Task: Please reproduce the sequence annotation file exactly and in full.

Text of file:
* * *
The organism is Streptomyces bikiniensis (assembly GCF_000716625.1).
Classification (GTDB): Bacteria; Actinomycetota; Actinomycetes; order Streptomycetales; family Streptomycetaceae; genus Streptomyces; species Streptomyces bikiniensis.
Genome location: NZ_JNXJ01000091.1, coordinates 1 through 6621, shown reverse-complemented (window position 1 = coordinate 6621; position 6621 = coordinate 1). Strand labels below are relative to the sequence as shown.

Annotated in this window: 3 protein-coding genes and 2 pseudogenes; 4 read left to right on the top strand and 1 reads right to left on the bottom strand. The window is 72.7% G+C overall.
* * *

The organism is Streptomyces bikiniensis (assembly GCF_000716625.1).
Classification (GTDB): Bacteria; Actinomycetota; Actinomycetes; order Streptomycetales; family Streptomycetaceae; genus Streptomyces; species Streptomyces bikiniensis.
Genome location: NZ_JNXJ01000091.1, coordinates 1 through 6621, shown reverse-complemented (window position 1 = coordinate 6621; position 6621 = coordinate 1). Strand labels below are relative to the sequence as shown.

Annotated in this window: 3 protein-coding genes and 2 pseudogenes; 4 read left to right on the top strand and 1 reads right to left on the bottom strand. The window is 72.7% G+C overall.